Location: Community & Connectivity
Dementia friendliness started with the site location. As well as 30 flats for older people, a central Hub of shared facilities was to be provided. Importantly, this was to invite the wider community into the building, aiming to encourage the growth of a vibrant and socially inclusive heart to the development. Location was therefore critical. A brownfield site in a town centre location, off a quiet side street, with various older persons housing developments nearby, was identified. Despite the budget challenges such as the site requiring significant remediation, WLC pursued this option as they recognised the potential for the location to nurture a vibrant and inclusive age and dementia friendly community.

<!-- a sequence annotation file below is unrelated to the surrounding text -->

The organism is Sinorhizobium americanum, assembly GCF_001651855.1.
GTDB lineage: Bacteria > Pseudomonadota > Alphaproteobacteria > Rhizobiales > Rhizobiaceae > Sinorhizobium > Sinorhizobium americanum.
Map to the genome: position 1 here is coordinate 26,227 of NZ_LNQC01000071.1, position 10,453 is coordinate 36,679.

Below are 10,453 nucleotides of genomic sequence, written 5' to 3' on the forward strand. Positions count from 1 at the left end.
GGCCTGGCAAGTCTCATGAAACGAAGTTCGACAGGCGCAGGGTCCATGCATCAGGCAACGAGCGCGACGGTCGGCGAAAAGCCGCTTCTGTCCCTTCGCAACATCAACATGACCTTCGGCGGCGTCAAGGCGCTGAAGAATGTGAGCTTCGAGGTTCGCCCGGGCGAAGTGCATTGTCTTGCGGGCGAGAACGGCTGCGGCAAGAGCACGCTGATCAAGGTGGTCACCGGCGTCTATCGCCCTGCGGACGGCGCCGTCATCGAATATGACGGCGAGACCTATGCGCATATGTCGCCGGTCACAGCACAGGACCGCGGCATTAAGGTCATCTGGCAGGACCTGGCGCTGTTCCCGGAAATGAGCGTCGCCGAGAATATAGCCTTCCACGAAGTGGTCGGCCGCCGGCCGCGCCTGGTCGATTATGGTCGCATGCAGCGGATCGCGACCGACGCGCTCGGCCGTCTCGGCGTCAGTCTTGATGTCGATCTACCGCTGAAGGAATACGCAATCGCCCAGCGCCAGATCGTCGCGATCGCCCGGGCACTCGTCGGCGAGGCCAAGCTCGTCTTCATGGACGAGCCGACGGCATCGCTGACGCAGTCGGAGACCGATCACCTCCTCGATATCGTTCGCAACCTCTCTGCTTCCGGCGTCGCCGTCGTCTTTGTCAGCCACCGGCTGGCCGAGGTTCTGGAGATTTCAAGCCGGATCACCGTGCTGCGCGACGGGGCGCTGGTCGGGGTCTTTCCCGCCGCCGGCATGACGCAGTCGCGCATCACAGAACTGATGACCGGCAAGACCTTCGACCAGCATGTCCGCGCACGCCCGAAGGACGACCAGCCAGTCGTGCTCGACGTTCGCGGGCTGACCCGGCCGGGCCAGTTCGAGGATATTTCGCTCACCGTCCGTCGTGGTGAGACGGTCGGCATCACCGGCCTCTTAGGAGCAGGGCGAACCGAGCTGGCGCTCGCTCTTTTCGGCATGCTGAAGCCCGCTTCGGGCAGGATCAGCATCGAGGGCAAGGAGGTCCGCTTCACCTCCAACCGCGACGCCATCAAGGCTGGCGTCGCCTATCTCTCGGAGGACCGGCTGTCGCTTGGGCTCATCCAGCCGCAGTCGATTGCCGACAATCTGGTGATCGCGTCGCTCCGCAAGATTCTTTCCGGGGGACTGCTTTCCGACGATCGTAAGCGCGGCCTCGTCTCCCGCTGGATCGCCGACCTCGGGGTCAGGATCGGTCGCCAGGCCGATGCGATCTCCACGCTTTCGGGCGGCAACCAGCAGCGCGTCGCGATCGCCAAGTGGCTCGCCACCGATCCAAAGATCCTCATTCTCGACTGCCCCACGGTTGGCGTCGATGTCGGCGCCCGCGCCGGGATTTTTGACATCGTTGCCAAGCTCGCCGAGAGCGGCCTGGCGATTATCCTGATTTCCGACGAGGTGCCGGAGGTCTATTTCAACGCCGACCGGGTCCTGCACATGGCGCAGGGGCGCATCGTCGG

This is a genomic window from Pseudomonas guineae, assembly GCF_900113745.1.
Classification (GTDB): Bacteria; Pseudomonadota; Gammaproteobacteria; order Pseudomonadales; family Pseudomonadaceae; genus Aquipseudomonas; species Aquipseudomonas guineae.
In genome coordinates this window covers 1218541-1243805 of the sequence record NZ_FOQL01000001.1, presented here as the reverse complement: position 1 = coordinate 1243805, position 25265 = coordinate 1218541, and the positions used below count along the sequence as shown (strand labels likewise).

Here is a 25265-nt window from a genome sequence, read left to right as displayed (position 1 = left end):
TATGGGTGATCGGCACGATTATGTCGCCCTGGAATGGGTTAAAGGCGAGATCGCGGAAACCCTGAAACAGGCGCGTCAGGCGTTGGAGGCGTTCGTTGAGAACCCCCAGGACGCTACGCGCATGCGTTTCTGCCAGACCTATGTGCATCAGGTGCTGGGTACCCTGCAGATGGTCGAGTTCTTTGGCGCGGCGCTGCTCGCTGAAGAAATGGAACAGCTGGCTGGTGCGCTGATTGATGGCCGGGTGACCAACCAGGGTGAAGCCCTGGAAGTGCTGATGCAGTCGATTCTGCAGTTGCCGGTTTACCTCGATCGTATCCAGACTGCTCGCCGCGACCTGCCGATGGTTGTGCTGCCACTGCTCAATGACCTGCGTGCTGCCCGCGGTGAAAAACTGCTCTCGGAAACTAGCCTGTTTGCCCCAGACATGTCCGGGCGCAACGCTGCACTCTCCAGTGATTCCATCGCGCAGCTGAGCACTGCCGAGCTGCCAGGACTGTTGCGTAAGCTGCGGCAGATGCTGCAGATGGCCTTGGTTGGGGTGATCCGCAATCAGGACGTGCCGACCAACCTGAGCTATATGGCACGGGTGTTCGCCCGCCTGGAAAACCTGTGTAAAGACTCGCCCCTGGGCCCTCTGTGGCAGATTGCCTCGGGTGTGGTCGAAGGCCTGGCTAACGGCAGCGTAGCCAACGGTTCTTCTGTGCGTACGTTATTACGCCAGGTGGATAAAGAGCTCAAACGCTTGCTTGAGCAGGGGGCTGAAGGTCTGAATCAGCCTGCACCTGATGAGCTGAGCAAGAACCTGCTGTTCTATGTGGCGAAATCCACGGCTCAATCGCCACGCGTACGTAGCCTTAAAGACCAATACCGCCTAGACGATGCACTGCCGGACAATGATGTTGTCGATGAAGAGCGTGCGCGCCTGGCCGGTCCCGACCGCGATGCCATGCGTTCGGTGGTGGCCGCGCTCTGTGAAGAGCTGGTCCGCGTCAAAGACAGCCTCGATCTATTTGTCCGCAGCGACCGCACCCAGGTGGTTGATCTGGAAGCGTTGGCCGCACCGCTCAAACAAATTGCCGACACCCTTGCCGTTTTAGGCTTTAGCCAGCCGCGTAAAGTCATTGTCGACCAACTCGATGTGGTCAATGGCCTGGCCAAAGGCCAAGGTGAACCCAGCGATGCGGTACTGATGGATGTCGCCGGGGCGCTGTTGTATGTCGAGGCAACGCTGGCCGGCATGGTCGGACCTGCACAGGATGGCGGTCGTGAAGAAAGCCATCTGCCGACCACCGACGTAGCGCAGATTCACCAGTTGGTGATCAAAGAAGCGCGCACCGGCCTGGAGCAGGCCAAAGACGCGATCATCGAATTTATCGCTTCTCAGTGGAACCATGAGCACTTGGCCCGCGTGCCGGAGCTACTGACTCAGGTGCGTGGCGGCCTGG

Site Layout: Streets & Courtyard Garden
A private, secure, south-facing garden courtyard is defined by a protective L-shaped building plan, reinforcing and addressing street edges. The sloping site has generous covered entrances at two levels that lead directly from the adjoining streets to a central organising and gathering atrium, allowing clear orientation and navigation to social areas, the garden courtyard, or two “wings” of flats.
Appearance: Housing, not “Care Building”
The building’s recognisably residential tenement-like exterior appearance, common in this part of Scotland, is deliberately ‘ordinary’ to avoid being viewed as a special care building somehow set apart from the rest of the community. Internally, the ambience draws influence from simple, light filled, modern domestic and hotel architecture.
Internal Layout & Detail: A Discrete Level of Assistance